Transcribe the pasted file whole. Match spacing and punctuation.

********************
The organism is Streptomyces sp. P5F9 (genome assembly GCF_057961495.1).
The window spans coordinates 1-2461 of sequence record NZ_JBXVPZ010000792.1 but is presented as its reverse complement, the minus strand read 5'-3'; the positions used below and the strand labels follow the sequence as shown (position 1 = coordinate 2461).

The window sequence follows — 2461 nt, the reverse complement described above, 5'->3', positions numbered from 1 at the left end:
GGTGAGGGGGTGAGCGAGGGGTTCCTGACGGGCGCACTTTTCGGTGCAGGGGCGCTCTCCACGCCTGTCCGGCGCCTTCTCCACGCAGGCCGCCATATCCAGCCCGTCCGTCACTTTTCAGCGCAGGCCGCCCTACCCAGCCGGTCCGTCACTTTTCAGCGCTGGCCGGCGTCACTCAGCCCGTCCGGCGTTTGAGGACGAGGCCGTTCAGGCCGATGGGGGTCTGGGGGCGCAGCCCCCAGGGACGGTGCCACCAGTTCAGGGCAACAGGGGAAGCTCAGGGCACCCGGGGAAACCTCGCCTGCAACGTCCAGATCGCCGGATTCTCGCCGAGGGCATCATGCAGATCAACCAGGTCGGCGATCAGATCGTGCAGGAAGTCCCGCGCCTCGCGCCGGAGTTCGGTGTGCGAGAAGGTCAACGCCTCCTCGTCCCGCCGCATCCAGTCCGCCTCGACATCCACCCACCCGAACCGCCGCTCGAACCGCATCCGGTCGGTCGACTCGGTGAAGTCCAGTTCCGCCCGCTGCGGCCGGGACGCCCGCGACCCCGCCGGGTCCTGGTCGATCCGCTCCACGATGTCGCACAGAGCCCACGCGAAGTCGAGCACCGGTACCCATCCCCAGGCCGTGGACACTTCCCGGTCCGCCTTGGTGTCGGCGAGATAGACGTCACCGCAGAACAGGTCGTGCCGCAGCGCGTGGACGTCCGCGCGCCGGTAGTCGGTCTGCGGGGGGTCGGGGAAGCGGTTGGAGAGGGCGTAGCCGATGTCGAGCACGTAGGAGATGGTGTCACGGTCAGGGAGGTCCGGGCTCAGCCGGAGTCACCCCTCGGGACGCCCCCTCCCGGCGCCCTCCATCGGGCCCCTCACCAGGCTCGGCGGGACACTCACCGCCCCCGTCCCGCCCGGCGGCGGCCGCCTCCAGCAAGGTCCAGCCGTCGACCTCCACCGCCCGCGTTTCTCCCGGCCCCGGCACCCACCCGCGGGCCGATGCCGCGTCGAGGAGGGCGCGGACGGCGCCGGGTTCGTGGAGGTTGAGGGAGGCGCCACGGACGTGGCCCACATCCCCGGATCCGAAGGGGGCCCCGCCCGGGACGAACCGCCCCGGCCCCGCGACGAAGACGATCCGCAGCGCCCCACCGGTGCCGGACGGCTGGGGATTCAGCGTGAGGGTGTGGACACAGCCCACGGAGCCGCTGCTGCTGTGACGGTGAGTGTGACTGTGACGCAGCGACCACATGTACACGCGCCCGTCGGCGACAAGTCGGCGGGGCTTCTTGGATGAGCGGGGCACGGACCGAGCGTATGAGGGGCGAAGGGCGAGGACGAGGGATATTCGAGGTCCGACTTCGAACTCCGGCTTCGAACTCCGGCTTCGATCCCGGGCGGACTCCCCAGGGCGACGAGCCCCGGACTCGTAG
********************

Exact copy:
The organism is Streptomyces sp. P5F9 (genome assembly GCF_057961495.1).
The window spans coordinates 1-2461 of sequence record NZ_JBXVPZ010000792.1 but is presented as its reverse complement, the minus strand read 5'-3'; the positions used below and the strand labels follow the sequence as shown (position 1 = coordinate 2461).

The window sequence follows — 2461 nt, the reverse complement described above, 5'->3', positions numbered from 1 at the left end:
GGTGAGGGGGTGAGCGAGGGGTTCCTGACGGGCGCACTTTTCGGTGCAGGGGCGCTCTCCACGCCTGTCCGGCGCCTTCTCCACGCAGGCCGCCATATCCAGCCCGTCCGTCACTTTTCAGCGCAGGCCGCCCTACCCAGCCGGTCCGTCACTTTTCAGCGCTGGCCGGCGTCACTCAGCCCGTCCGGCGTTTGAGGACGAGGCCGTTCAGGCCGATGGGGGTCTGGGGGCGCAGCCCCCAGGGACGGTGCCACCAGTTCAGGGCAACAGGGGAAGCTCAGGGCACCCGGGGAAACCTCGCCTGCAACGTCCAGATCGCCGGATTCTCGCCGAGGGCATCATGCAGATCAACCAGGTCGGCGATCAGATCGTGCAGGAAGTCCCGCGCCTCGCGCCGGAGTTCGGTGTGCGAGAAGGTCAACGCCTCCTCGTCCCGCCGCATCCAGTCCGCCTCGACATCCACCCACCCGAACCGCCGCTCGAACCGCATCCGGTCGGTCGACTCGGTGAAGTCCAGTTCCGCCCGCTGCGGCCGGGACGCCCGCGACCCCGCCGGGTCCTGGTCGATCCGCTCCACGATGTCGCACAGAGCCCACGCGAAGTCGAGCACCGGTACCCATCCCCAGGCCGTGGACACTTCCCGGTCCGCCTTGGTGTCGGCGAGATAGACGTCACCGCAGAACAGGTCGTGCCGCAGCGCGTGGACGTCCGCGCGCCGGTAGTCGGTCTGCGGGGGGTCGGGGAAGCGGTTGGAGAGGGCGTAGCCGATGTCGAGCACGTAGGAGATGGTGTCACGGTCAGGGAGGTCCGGGCTCAGCCGGAGTCACCCCTCGGGACGCCCCCTCCCGGCGCCCTCCATCGGGCCCCTCACCAGGCTCGGCGGGACACTCACCGCCCCCGTCCCGCCCGGCGGCGGCCGCCTCCAGCAAGGTCCAGCCGTCGACCTCCACCGCCCGCGTTTCTCCCGGCCCCGGCACCCACCCGCGGGCCGATGCCGCGTCGAGGAGGGCGCGGACGGCGCCGGGTTCGTGGAGGTTGAGGGAGGCGCCACGGACGTGGCCCACATCCCCGGATCCGAAGGGGGCCCCGCCCGGGACGAACCGCCCCGGCCCCGCGACGAAGACGATCCGCAGCGCCCCACCGGTGCCGGACGGCTGGGGATTCAGCGTGAGGGTGTGGACACAGCCCACGGAGCCGCTGCTGCTGTGACGGTGAGTGTGACTGTGACGCAGCGACCACATGTACACGCGCCCGTCGGCGACAAGTCGGCGGGGCTTCTTGGATGAGCGGGGCACGGACCGAGCGTATGAGGGGCGAAGGGCGAGGACGAGGGATATTCGAGGTCCGACTTCGAACTCCGGCTTCGAACTCCGGCTTCGATCCCGGGCGGACTCCCCAGGGCGACGAGCCCCGGACTCGTAG